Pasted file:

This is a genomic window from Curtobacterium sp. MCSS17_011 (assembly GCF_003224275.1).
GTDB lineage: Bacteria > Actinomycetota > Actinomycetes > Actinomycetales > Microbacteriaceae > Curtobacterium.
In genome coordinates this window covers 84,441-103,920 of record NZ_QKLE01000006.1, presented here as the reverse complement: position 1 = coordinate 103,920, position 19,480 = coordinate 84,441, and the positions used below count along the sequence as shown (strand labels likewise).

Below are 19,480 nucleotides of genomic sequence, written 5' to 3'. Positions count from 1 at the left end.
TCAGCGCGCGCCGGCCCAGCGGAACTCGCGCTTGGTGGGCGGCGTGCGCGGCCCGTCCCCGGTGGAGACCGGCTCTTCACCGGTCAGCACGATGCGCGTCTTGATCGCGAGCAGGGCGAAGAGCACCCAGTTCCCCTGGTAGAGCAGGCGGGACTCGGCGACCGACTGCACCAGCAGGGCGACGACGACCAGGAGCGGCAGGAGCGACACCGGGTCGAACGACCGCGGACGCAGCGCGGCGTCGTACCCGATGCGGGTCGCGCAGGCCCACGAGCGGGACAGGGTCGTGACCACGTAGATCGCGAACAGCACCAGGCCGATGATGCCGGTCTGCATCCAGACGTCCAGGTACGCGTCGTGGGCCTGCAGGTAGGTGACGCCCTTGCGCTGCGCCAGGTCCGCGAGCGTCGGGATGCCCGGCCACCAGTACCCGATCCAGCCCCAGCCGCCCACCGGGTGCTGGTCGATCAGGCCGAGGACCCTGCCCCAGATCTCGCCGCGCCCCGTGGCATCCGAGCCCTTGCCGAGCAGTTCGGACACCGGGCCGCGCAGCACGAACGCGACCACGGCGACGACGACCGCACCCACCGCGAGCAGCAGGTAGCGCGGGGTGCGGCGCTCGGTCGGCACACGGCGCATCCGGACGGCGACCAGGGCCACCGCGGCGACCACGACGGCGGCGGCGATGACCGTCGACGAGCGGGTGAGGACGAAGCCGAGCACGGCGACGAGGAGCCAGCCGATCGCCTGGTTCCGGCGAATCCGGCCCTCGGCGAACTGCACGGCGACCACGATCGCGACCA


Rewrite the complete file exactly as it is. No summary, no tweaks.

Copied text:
This is a genomic window from Curtobacterium sp. MCSS17_011 (assembly GCF_003224275.1).
GTDB lineage: Bacteria > Actinomycetota > Actinomycetes > Actinomycetales > Microbacteriaceae > Curtobacterium.
In genome coordinates this window covers 84,441-103,920 of record NZ_QKLE01000006.1, presented here as the reverse complement: position 1 = coordinate 103,920, position 19,480 = coordinate 84,441, and the positions used below count along the sequence as shown (strand labels likewise).

Below are 19,480 nucleotides of genomic sequence, written 5' to 3'. Positions count from 1 at the left end.
TCAGCGCGCGCCGGCCCAGCGGAACTCGCGCTTGGTGGGCGGCGTGCGCGGCCCGTCCCCGGTGGAGACCGGCTCTTCACCGGTCAGCACGATGCGCGTCTTGATCGCGAGCAGGGCGAAGAGCACCCAGTTCCCCTGGTAGAGCAGGCGGGACTCGGCGACCGACTGCACCAGCAGGGCGACGACGACCAGGAGCGGCAGGAGCGACACCGGGTCGAACGACCGCGGACGCAGCGCGGCGTCGTACCCGATGCGGGTCGCGCAGGCCCACGAGCGGGACAGGGTCGTGACCACGTAGATCGCGAACAGCACCAGGCCGATGATGCCGGTCTGCATCCAGACGTCCAGGTACGCGTCGTGGGCCTGCAGGTAGGTGACGCCCTTGCGCTGCGCCAGGTCCGCGAGCGTCGGGATGCCCGGCCACCAGTACCCGATCCAGCCCCAGCCGCCCACCGGGTGCTGGTCGATCAGGCCGAGGACCCTGCCCCAGATCTCGCCGCGCCCCGTGGCATCCGAGCCCTTGCCGAGCAGTTCGGACACCGGGCCGCGCAGCACGAACGCGACCACGGCGACGACGACCGCACCCACCGCGAGCAGCAGGTAGCGCGGGGTGCGGCGCTCGGTCGGCACACGGCGCATCCGGACGGCGACCAGGGCCACCGCGGCGACCACGACGGCGGCGGCGATGACCGTCGACGAGCGGGTGAGGACGAAGCCGAGCACGGCGACGAGGAGCCAGCCGATCGCCTGGTTCCGGCGAATCCGGCCCTCGGCGAACTGCACGGCGACCACGATCGCGACCA